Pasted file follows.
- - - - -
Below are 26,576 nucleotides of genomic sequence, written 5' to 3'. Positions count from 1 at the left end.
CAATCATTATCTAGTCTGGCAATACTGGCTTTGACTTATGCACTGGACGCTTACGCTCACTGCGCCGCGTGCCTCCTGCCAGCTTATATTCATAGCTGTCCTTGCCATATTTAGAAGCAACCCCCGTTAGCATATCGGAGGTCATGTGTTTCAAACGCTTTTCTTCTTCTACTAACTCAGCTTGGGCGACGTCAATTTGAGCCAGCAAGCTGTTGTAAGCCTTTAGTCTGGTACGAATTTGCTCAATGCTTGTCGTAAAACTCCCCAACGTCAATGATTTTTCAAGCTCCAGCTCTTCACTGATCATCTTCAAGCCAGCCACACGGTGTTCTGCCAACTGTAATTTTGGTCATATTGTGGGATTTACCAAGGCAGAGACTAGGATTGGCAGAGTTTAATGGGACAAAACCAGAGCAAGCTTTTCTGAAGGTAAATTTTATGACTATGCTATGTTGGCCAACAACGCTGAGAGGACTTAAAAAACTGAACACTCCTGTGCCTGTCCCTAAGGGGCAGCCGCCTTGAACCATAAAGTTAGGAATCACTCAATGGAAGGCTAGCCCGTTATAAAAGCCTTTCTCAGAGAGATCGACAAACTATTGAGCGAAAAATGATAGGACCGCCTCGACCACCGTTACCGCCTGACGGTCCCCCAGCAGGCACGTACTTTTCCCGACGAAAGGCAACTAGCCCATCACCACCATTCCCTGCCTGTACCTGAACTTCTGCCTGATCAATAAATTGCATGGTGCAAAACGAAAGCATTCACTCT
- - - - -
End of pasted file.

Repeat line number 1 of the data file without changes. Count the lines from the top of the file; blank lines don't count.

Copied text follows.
Below are 26,576 nucleotides of genomic sequence, written 5' to 3'. Positions count from 1 at the left end.